Welcome to the WCN 2021 Interactive Program
The congress will officially run on Central European Time (CET) - Rome Time
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Please note that all sessions will run at their scheduled time and be followed by a LIVE Q&A/Discussion at the end
The viewing of sessions, cannot be accessed from this conference calendar. All sessions are accessible via the Virtual Platform
- Matthew J. Thurtell (United States of America)
IDIOPATHIC INTRACRANIAL HYPERTENSION – WHERE ARE WE NOW?
- Matthew J. Thurtell (United States of America)
Idiopathic intracranial hypertension (previously known as pseudotumor cerebri or benign intracranial hypertension) is a syndrome of increased intracranial pressure of unclear etiology that most often occurs in women of childbearing age, although it can also occur in men, children, and older adults. Most patients are overweight or obese with a history of recent weight gain. Papilledema is the hallmark clinical sign and, if severe and untreated, can result in irreversible vision loss. Recent population studies in the USA have found that the annual incidence of idiopathic intracranial hypertension is increasing in association with obesity rates, while recent scientific studies indicate a possible role for androgen sex hormones and adipose tissue in the pathogenesis of the disease. The main goals of treatment are to preserve vision and alleviate symptoms, which can usually be achieved using a combination of weight loss, medical therapies, and surgical interventions. Prospective clinical trials have found benefit from weight loss, acetazolamide, and topiramate in the management of mild to moderate severity disease. However, the indications for surgical intervention, optimal timing and choice of intervention, and their long-term outcomes remain unclear due to a lack of prospective and controlled clinical trials evaluating surgical interventions for idiopathic intracranial hypertension.
DEMYELINATING OPTIC NEUROPATHIES – WHAT EVERY NEUROLOGIST SHOULD KNOW
- Vivek Lal (India)
An organized clinical approach in the diagnosis and management of demyelinating optic neuropathies is important for holistic management of patients.
Demyelinating Optic neuropathies are of three different types –a) Optic Neuritis (ON), b) Neuromyelitis Optica and c) Optic neuropathies associated with Myelin Oligodendrocyte Glycoprotein. The later two are often grouped under Neuromyelitis optica spectrum disorders (NMOSD). All three are characterized by the triad of sub-acute vision loss, dys-chromatopsia and peri-ocular pain. From anatomical point of view, ON has also been divided into papillitis, retrobulbar neuritis, optic peri-neuritis and neuro-retinitis.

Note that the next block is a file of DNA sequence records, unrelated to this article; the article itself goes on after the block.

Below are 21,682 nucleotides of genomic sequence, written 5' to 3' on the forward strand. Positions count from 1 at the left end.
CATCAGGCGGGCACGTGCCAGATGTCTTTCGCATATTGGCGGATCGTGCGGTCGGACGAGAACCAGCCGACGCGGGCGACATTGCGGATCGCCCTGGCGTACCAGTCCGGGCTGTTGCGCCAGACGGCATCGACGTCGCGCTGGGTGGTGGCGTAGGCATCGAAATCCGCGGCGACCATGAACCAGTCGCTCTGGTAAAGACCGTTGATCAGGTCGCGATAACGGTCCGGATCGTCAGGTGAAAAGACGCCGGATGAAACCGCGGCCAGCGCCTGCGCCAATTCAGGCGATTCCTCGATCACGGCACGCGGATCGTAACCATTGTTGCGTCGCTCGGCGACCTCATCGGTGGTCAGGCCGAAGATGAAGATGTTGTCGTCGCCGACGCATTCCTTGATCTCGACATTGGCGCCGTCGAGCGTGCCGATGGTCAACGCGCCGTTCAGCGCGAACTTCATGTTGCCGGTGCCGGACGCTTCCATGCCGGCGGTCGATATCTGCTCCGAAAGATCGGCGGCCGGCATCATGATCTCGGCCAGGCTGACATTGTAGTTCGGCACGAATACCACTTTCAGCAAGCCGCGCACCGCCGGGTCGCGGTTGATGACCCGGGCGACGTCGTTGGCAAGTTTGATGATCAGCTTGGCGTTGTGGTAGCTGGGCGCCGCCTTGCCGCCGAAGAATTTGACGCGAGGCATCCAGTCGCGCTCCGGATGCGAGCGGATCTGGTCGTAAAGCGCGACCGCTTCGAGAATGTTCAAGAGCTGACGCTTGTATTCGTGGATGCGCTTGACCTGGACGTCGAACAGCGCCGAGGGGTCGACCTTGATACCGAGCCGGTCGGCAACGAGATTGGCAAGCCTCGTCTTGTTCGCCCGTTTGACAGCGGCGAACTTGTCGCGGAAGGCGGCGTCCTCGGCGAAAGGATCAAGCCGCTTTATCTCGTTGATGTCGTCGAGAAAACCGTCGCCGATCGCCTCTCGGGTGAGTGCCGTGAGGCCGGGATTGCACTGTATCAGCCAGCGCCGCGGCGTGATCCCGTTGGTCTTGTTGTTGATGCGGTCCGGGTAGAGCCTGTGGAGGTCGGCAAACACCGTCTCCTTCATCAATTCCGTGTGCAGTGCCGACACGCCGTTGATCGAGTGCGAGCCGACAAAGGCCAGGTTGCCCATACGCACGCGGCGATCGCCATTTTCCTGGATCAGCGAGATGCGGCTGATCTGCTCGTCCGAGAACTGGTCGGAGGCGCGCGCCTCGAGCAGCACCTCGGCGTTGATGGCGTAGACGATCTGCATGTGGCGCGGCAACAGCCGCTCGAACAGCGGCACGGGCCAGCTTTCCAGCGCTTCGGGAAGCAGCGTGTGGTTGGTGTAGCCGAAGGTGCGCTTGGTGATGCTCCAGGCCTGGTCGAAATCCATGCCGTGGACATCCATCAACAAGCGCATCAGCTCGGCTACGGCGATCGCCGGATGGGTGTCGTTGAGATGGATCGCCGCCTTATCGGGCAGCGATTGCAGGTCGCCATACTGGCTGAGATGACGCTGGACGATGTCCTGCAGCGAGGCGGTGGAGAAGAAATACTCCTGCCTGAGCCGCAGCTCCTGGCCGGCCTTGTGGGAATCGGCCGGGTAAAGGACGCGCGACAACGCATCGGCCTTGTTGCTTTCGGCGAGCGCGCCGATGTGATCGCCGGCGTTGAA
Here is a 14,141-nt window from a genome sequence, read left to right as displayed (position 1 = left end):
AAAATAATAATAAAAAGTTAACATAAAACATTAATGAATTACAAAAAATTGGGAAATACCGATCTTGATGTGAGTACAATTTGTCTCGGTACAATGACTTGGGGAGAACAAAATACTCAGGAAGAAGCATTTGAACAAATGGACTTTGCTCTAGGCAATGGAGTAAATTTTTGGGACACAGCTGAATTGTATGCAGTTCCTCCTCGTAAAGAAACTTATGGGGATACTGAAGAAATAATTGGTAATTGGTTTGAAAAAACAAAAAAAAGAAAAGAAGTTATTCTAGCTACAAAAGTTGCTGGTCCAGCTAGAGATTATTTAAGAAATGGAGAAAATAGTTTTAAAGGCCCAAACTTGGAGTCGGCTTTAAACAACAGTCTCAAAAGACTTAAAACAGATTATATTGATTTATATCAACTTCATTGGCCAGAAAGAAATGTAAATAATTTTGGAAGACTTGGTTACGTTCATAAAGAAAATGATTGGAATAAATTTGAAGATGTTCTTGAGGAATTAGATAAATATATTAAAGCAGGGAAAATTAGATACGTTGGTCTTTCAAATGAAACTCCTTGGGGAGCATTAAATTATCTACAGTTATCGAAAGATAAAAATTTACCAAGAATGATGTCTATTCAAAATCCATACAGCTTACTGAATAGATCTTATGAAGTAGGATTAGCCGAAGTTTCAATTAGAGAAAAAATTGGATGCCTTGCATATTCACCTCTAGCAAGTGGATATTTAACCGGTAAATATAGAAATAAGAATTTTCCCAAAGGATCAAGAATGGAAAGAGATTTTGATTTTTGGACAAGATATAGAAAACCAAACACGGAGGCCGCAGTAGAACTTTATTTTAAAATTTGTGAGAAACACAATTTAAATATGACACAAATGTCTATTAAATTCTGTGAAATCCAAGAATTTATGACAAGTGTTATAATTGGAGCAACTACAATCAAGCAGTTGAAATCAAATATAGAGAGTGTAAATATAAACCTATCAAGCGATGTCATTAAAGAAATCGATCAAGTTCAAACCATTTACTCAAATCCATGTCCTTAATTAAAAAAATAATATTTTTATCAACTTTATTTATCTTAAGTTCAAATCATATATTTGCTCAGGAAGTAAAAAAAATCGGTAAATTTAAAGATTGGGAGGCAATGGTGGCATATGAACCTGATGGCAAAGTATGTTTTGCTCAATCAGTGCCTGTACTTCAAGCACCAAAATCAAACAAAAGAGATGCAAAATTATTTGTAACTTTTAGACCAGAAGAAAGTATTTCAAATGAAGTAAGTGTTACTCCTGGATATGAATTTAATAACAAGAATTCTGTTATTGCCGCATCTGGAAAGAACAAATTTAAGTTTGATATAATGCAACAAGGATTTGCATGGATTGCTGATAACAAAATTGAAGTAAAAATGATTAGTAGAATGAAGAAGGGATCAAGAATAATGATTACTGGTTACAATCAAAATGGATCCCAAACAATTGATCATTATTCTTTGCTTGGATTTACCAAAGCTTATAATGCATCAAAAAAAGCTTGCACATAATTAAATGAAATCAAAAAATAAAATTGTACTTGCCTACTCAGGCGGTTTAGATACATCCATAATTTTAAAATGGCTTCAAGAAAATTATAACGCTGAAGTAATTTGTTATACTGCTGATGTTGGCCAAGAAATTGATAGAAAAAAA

Clinically, ON associated with Multiple sclerosis (ON-MS) is mild in severity, often unilateral and associated with demyelination without axonal loss. Evidence of additional axonal loss is seen in patients with ON associated with NMOSD.
The differential diagnoses of ON include infectious, and post-infectious autoimmune conditions, neoplastic, toxic, and hereditary causes. Recognizing red flags is important in wake of long-term implications. Clinico- radiological correlation is another important aspect in management of patients. Importance of a multidisciplinary team cannot be underscored when dealing with specific causes of ON like infectious, neoplastic or certain paraneoplastic causes.
Conclusion: A careful and meticulous approach helps in determination of demyelinating ON. Recognition of red flags suggesting atypical causes is equally important for prompt and adequate management.
ISCHEMIC OPTIC NEUROPATHIES – THE SPECTRUM AND THE PROFILE
- Clare Fraser (Australia)
Ischemic optic neuropathy (ION) is the sudden loss of vision due to a decrease or interruption of blood flow to the optic nerve. These conditions can be classified according to a) the location of the damage and b) the etiological factors leading to the ischemia. If the optic nerve head is involved with associated optic disc edema, this is classified as anterior ischemic optic neuropathy (AION). If the ischemia involves the intra-orbital optic nerve or portions more posterior, then no disc edema is seen and the condition is classified as posterior ischemic optic neuropathy (PION). Outside of the peri-anaesthetic setting or in cases of giant cell arteritis (GCA), PION is rare. However, AION is the most common cause of disc swelling and optic neuropathy in patients over the age of 50. Giant cell arteritis is the most critical cause of AION, as the initial management is crucial to protecting further vision loss. Therefore AION is typically classified as either arteritic (due to GCA) and non-arteritic.
In this talk we will discuss the different presentations of these types of ION, and how to best distinguish them clinically and on investigation. The management strategies for each will be addressed based on current evidence-based medicine. Prevention and risk factor modification will also be reviewed.